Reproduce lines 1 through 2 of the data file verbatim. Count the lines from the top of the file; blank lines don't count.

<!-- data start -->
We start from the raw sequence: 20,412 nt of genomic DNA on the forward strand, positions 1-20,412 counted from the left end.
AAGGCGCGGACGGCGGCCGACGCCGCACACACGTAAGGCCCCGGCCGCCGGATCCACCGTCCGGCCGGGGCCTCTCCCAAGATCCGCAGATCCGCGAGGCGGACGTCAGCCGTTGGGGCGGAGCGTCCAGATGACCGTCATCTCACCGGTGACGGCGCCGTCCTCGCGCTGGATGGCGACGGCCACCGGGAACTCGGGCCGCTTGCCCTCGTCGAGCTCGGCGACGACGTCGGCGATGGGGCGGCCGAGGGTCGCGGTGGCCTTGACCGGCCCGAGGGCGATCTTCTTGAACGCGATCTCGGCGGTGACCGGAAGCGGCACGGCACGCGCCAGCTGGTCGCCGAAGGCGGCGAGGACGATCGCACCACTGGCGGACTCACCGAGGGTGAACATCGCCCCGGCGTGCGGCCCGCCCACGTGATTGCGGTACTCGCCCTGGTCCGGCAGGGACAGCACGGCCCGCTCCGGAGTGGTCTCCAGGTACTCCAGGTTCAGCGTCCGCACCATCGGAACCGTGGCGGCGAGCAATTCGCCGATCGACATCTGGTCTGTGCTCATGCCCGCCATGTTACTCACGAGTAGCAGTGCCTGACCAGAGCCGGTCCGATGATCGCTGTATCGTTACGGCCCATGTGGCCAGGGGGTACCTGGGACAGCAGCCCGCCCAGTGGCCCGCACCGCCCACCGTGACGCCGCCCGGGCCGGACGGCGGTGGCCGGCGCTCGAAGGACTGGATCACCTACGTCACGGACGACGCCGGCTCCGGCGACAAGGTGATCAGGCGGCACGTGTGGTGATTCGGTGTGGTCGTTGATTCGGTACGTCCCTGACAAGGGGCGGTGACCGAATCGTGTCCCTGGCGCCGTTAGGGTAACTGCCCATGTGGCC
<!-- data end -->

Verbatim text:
We start from the raw sequence: 20,412 nt of genomic DNA on the forward strand, positions 1-20,412 counted from the left end.
AAGGCGCGGACGGCGGCCGACGCCGCACACACGTAAGGCCCCGGCCGCCGGATCCACCGTCCGGCCGGGGCCTCTCCCAAGATCCGCAGATCCGCGAGGCGGACGTCAGCCGTTGGGGCGGAGCGTCCAGATGACCGTCATCTCACCGGTGACGGCGCCGTCCTCGCGCTGGATGGCGACGGCCACCGGGAACTCGGGCCGCTTGCCCTCGTCGAGCTCGGCGACGACGTCGGCGATGGGGCGGCCGAGGGTCGCGGTGGCCTTGACCGGCCCGAGGGCGATCTTCTTGAACGCGATCTCGGCGGTGACCGGAAGCGGCACGGCACGCGCCAGCTGGTCGCCGAAGGCGGCGAGGACGATCGCACCACTGGCGGACTCACCGAGGGTGAACATCGCCCCGGCGTGCGGCCCGCCCACGTGATTGCGGTACTCGCCCTGGTCCGGCAGGGACAGCACGGCCCGCTCCGGAGTGGTCTCCAGGTACTCCAGGTTCAGCGTCCGCACCATCGGAACCGTGGCGGCGAGCAATTCGCCGATCGACATCTGGTCTGTGCTCATGCCCGCCATGTTACTCACGAGTAGCAGTGCCTGACCAGAGCCGGTCCGATGATCGCTGTATCGTTACGGCCCATGTGGCCAGGGGGTACCTGGGACAGCAGCCCGCCCAGTGGCCCGCACCGCCCACCGTGACGCCGCCCGGGCCGGACGGCGGTGGCCGGCGCTCGAAGGACTGGATCACCTACGTCACGGACGACGCCGGCTCCGGCGACAAGGTGATCAGGCGGCACGTGTGGTGATTCGGTGTGGTCGTTGATTCGGTACGTCCCTGACAAGGGGCGGTGACCGAATCGTGTCCCTGGCGCCGTTAGGGTAACTGCCCATGTGGCC